Recently in Washington state, new health and physical education standards say children in kindergarten need to “understand there are many ways to express gender.”

The standards name “self-identity” as a topic of the “core idea” of the K-12 curriculum, and define gender as a “social construct based on emotional, behavioral, and cultural characteristics attached to a person’s assigned biological sex.”

Washington state’s superintendent’s office says the state utilized the National Sexuality Education Standards, K-12 (NSES) as a resource for the new standards.

Advisory members of the NSES include Robert McGarry, Ed.D., director of training and curriculum development of the Gay, Lesbian and Straight Education Network (GLSEN); Monica Rodriguez, MS, president of the Sexuality Information and Education Council of the United States (SIECUS); Jennifer Heitel Yakush, public policy director of SIECUS; and Leslie M. Kantor, MPH, director of national education initiatives of Planned Parenthood Federation of America.

In Fairfax County, Virginia, the school board rammed through a policy change that makes children open to expulsion from school for expressing criticism of transgender ideology.

The new regulation states: “No student in FCPS shall … on the basis of gender identity … be denied the benefits of, or be subjected to discrimination under any education program or activity.”

As Breitbart News reported, school board member Elizabeth Schultz, who opposed the regulation, said “discrimination” language means that a student who speaks out against the “gender identity” ideology can be disciplined, and presumably suspended and even expelled.

Opposition to the Obama-promoted gender fluidity narrative has taken hold, however.

A federal judge in Texas has ruled against Obama’s decree that public schools must allow students and teachers to decide which of the two sexes’ private bathrooms they desire to use at any given moment.

Led by Texas, 13 states sued the U.S. Departments of Education, Justice, Labor, and other federal agencies in U.S. District court, arguing that both Title IX and Title VII (which refers to employers) refers only to biological sex.

Judge Reed O’Connor said that, in issuing the directive, the Obama administration did not “follow the proper legal procedure,” and further stressed that “the Constitution assigns these policy choices to the appropriate elected and appointed officials.”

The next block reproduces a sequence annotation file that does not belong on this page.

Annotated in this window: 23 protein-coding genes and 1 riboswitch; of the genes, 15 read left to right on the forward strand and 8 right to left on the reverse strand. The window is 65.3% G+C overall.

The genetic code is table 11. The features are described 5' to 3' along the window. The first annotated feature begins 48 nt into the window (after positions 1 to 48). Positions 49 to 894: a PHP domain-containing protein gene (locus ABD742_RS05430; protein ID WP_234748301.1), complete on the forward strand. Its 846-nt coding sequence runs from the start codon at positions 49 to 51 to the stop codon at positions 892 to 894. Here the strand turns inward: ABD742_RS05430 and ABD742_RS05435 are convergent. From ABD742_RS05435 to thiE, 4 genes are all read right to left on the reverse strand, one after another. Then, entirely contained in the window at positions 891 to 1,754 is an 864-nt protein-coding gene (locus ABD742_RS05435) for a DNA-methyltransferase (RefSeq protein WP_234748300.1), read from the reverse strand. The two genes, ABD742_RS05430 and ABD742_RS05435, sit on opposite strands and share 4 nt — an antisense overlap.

In June, more than 60 leaders concerned about the mental health of American children signed onto an open letter that asserts the Obama administration’s transgender bathroom decree for schools is “putting the nation’s children at risk.”

“This controversial and reckless government overreach increases the risk for our children’s safety and privacy in deference to an un-tethered notion of rights,” the signers wrote. “This policy rejects the scientific reality of every person’s biological sex. To force all Americans to comply with such an extreme and faulty premise – that every person’s sex is ‘assigned’ to them, rather than simply identified at birth – is beyond the pale.”

Additionally, a new report by renowned psychiatrists Dr. Paul McHugh and Dr. Lawrence S. Mayer reveals that most children and teens who say they are transgendered change their minds and grow up according to their biological sex.

West Virginia University
E. Gordon Gee is the president of the West Virginia University, and a trustee at the Committee for Economic Development.

Note: Foundation to Promote Open Society was a funder for the Committee for Economic Development.
George Soros was the chairman for the Foundation to Promote Open Society, and is Daisy M. Soros’s brother-in-law.
C. Gregg Petersmeyer was a trustee at the Committee for Economic Development, is a trustee at the Committee for Economic Development, and a board member for the Points of Light.
Michelle Nunn was the CEO for Points of Light, and a board member for Be the Change.
Kevin Jennings was the president & CEO for Be the Change, and the founder & executive director for the Gay, Lesbian and Straight Education Network.
Holland & Knight LLP was the lobby firm for the Gay, Lesbian and Straight Education Network.
Ronald J. Klein is a partner at Holland & Knight LLP, and a trustee at the Committee for Economic Development.
Shirley Ann Jackson was a trustee at the Committee for Economic Development, a professor at Rutgers University, and is an executive committee member for the Council on Competitiveness.
Lucas J. Visconti is a trustee at Rutgers University, a co-founder for the DiversityInc, and a co-founder for the DiversityInc Foundation.
E. Gordon Gee was a member of the Council on Competitiveness, is a trustee at the Committee for Economic Development, and the president of the West Virginia University.
Daisy M. Soros is George Soros’s sister-in-law, and a leader’s council member for the Breast Cancer Research Foundation.
Joan H. Tisch is a leader’s council member for the Breast Cancer Research Foundation, and a lifetime trustee at the Gay Men's Health Crisis.